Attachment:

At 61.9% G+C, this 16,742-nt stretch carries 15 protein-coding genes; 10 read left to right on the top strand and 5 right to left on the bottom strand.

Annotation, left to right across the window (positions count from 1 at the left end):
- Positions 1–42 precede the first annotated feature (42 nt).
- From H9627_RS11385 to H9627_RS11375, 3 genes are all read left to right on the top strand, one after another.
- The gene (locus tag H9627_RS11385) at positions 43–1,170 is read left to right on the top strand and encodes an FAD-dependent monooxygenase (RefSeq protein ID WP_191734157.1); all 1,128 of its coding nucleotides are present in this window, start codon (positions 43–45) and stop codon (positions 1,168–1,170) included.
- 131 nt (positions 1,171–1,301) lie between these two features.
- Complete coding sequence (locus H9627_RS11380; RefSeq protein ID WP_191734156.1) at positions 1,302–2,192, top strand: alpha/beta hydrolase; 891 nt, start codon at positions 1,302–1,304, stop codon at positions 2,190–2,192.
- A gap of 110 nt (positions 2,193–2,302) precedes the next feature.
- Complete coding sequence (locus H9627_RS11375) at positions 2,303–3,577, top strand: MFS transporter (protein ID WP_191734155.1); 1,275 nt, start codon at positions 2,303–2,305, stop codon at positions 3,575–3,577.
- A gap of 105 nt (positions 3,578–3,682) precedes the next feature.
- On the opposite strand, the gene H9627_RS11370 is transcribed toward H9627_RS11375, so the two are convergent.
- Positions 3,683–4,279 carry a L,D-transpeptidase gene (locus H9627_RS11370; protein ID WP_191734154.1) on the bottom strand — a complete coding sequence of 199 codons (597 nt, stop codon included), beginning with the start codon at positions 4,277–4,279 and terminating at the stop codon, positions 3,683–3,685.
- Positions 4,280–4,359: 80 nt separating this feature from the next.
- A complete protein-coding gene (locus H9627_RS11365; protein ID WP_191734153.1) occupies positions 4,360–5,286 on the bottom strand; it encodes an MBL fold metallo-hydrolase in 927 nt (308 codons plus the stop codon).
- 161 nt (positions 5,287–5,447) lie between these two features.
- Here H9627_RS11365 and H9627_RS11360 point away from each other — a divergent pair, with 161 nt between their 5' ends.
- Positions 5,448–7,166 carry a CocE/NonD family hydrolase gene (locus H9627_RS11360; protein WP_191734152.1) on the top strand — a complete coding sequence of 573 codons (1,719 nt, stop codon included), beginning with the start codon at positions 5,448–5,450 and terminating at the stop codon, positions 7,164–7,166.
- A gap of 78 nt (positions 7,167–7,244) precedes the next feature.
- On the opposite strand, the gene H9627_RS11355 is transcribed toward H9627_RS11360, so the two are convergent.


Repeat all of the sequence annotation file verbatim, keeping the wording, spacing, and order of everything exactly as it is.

At 61.9% G+C, this 16,742-nt stretch carries 15 protein-coding genes; 10 read left to right on the top strand and 5 right to left on the bottom strand.

Annotation, left to right across the window (positions count from 1 at the left end):
- Positions 1–42 precede the first annotated feature (42 nt).
- From H9627_RS11385 to H9627_RS11375, 3 genes are all read left to right on the top strand, one after another.
- The gene (locus tag H9627_RS11385) at positions 43–1,170 is read left to right on the top strand and encodes an FAD-dependent monooxygenase (RefSeq protein ID WP_191734157.1); all 1,128 of its coding nucleotides are present in this window, start codon (positions 43–45) and stop codon (positions 1,168–1,170) included.
- 131 nt (positions 1,171–1,301) lie between these two features.
- Complete coding sequence (locus H9627_RS11380; RefSeq protein ID WP_191734156.1) at positions 1,302–2,192, top strand: alpha/beta hydrolase; 891 nt, start codon at positions 1,302–1,304, stop codon at positions 2,190–2,192.
- A gap of 110 nt (positions 2,193–2,302) precedes the next feature.
- Complete coding sequence (locus H9627_RS11375) at positions 2,303–3,577, top strand: MFS transporter (protein ID WP_191734155.1); 1,275 nt, start codon at positions 2,303–2,305, stop codon at positions 3,575–3,577.
- A gap of 105 nt (positions 3,578–3,682) precedes the next feature.
- On the opposite strand, the gene H9627_RS11370 is transcribed toward H9627_RS11375, so the two are convergent.
- Positions 3,683–4,279 carry a L,D-transpeptidase gene (locus H9627_RS11370; protein ID WP_191734154.1) on the bottom strand — a complete coding sequence of 199 codons (597 nt, stop codon included), beginning with the start codon at positions 4,277–4,279 and terminating at the stop codon, positions 3,683–3,685.
- Positions 4,280–4,359: 80 nt separating this feature from the next.
- A complete protein-coding gene (locus H9627_RS11365; protein ID WP_191734153.1) occupies positions 4,360–5,286 on the bottom strand; it encodes an MBL fold metallo-hydrolase in 927 nt (308 codons plus the stop codon).
- 161 nt (positions 5,287–5,447) lie between these two features.
- Here H9627_RS11365 and H9627_RS11360 point away from each other — a divergent pair, with 161 nt between their 5' ends.
- Positions 5,448–7,166 carry a CocE/NonD family hydrolase gene (locus H9627_RS11360; protein WP_191734152.1) on the top strand — a complete coding sequence of 573 codons (1,719 nt, stop codon included), beginning with the start codon at positions 5,448–5,450 and terminating at the stop codon, positions 7,164–7,166.
- A gap of 78 nt (positions 7,167–7,244) precedes the next feature.
- On the opposite strand, the gene H9627_RS11355 is transcribed toward H9627_RS11360, so the two are convergent.